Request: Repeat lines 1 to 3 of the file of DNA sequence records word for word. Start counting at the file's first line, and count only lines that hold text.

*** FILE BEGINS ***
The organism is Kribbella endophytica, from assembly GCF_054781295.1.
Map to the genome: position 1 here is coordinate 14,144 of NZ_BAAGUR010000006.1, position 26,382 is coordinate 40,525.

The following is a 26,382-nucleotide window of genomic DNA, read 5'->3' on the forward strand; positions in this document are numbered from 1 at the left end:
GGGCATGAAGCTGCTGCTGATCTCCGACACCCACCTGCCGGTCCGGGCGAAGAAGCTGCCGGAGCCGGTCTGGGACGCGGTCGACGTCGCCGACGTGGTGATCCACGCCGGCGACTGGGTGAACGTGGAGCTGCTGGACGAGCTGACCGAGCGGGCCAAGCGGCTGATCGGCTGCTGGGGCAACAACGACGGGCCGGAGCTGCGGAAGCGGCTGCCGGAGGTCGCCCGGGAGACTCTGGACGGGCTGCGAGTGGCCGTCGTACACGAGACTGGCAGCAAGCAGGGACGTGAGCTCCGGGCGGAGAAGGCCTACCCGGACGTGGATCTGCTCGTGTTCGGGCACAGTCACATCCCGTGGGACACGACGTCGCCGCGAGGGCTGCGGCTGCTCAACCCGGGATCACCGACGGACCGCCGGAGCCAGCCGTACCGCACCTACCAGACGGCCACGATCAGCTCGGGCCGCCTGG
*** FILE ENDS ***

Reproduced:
The organism is Kribbella endophytica, from assembly GCF_054781295.1.
Map to the genome: position 1 here is coordinate 14,144 of NZ_BAAGUR010000006.1, position 26,382 is coordinate 40,525.

The following is a 26,382-nucleotide window of genomic DNA, read 5'->3' on the forward strand; positions in this document are numbered from 1 at the left end: